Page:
Aya Osuga A.’s story “The Cities Dissolve, and the Earth Is a Cart” was published in the Spring 2021 issue of The Georgia Review. A. was born in Japan and raised in Los Angeles. She received a degree in computer science from Yale University while also completing coursework in fiction writing. Her work has appeared in McSweeney’s and Michigan Quarterly Review and was awarded a Lawrence Foundation Prize in 2020. She has attended the Bread Loaf Writers’ Conference under the auspices of the Rona Jaffe Foundation Scholarship as well as the StoryBoard workshop by Story Studios. After a decade in finance, A. relocated to a Panamanian beach town, where she runs a small school and resides with her husband and children. Here, she discusses her experience of working with our editors to prepare “The Cities Dissolve” for publication.
GR: Tell us a little bit about this work. Is it a part of a larger project or practice?
Aya Osuga A. (AOA): “The Cities Dissolve, and the Earth Is a Cart” is a standalone piece. From childhood through my twenties, I’ve been interested in exploring the psyche of war. So when I took a year off after my junior year of college to work at a migration IGO (on issues like trafficking), I also spent part of that time traveling to former war-torn countries and battle sites to gather the emotions and motivations involved in such an atmosphere. The idea for this piece came while traveling through Cambodia; I slept on the floors of buses, I interacted with locals, I visited harrowing sites like Tuol Sleng, a school converted into an interrogation center and prison. As part of a generation obsessed with how quickly we can forget information, I felt a responsibility to listen and remember these places and stories. That gap year inspired several pieces set against the backdrop of war, but many were melodramatic or not very good. Back then, I was so disappointed in my lack of skill as a storyteller. This story, too, was filed away in the archives for about fifteen years before getting dusted off for revision. I’ve recently dug up another story written during that period and have put it into the revision process, so it may eventually see the light of day someday.
GR: Was there a moment in your editorial exchange with Georgia Review editors during which you felt like the story started to do something new?
AOA: The first several drafts of this story were written in first-person, told in a child-like voice through Arunny’s eyes. There was so much heartbreak in that version of that story, but it did not feel genuine. Would someone who had experienced such trauma be willing to open up so easily? Would she perceive life as a normal person would? I then rewrote it in a third-person narrative, from the perspective of a roommate retelling the protagonist’s story. This was the version that I submitted. I felt the content was there, but I was still not fully convinced that this was the most appropriate way to present the information to readers. I contended with it long after it was submitted; I knew the story desperately needed a revision to bring it to the form it needed. So I was pleasantly excited when Soham wrote back asking to see a revision. The draft that she emailed back to me included her comments, along with comments from editors Gerald Maa and Doug Carlson. I read Editor Maa’s first global comment, “to change the presence of the narrator from a ‘moment’ to a ‘structure of thought/feeling’”; “to release the potential of collective feeling, projection, vagaries of hearsay”; and “use the narrative set-up for dramatic development,” and something inside me clicked. It’s like I suddenly knew what to do. I sat on the bed and sketched out various narrators to make up the structure of a psyche disjointed by trauma and abuse. I researched DID (dissociative identity disorder) and thought about the personalities Arunny might have developed in her youth as a defense mechanism; I tweaked the narrators’ voices to reflect her circumstances. Soham gave me an initial one or two weeks to send an update, and then another two weeks to send an edited draft. I was nervous about throwing the previous story away and restarting it in a new structure, but these new characters were so fun to inhabit that the story started writing itself. Fortunately, the feedback was positive at the first update, and I was able to finish it in this structure.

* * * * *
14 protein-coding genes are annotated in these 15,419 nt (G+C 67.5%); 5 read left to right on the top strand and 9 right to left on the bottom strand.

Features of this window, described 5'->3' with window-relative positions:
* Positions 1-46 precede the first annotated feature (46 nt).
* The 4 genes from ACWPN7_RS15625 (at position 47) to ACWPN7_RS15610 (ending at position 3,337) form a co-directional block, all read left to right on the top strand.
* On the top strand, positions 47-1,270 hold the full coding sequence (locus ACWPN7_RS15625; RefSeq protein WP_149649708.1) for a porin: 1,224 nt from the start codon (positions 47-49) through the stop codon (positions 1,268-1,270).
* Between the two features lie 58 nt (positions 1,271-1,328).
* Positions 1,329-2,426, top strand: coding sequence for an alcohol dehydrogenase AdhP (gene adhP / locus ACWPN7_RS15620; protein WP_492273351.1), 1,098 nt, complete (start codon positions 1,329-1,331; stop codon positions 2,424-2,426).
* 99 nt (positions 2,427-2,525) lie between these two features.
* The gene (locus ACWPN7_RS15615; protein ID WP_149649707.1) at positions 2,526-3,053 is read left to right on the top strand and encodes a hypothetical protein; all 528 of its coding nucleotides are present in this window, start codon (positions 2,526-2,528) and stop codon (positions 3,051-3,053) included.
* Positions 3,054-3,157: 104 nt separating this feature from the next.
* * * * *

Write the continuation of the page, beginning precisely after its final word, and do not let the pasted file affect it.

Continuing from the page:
GR: Since this publication, what other Georgia Review piece(s) have you enjoyed? How has your experience with the journal helped you think about your future writing and reading?
AOA: In the Spring 2021 issue, I was immediately drawn to the cover art. Yaron Michael Hakim’s artwork in “Psittaciformes Forms, Self-Eating Forms” was thought-provoking, particularly when paired with Gerald Maa’s essay: a reflection on John Locke and consciousness/thinking as uniquely human traits; the avian portraits to capture individuality, with the self-portrait form used to break down the colonialist definition of legitimacy. The collection is worth exploring.
Similarly, W. E. B. Du Bois’s data portraits and particularly the sociological analysis felt culturally relevant for the fast-changing political landscape of Georgia.
Other Georgia Review stories I have enjoyed were “Evidence” by Kaitlyn Greenidge and “Vagabond” by Leo Rios, as well as “Hao” by Ye Chun, a poetic story about a mother and child during China’s Cultural Revolution. The story is about the power of words and how they can get you killed, but the prose reads like a poem, with such powerful and unforgettable imagery.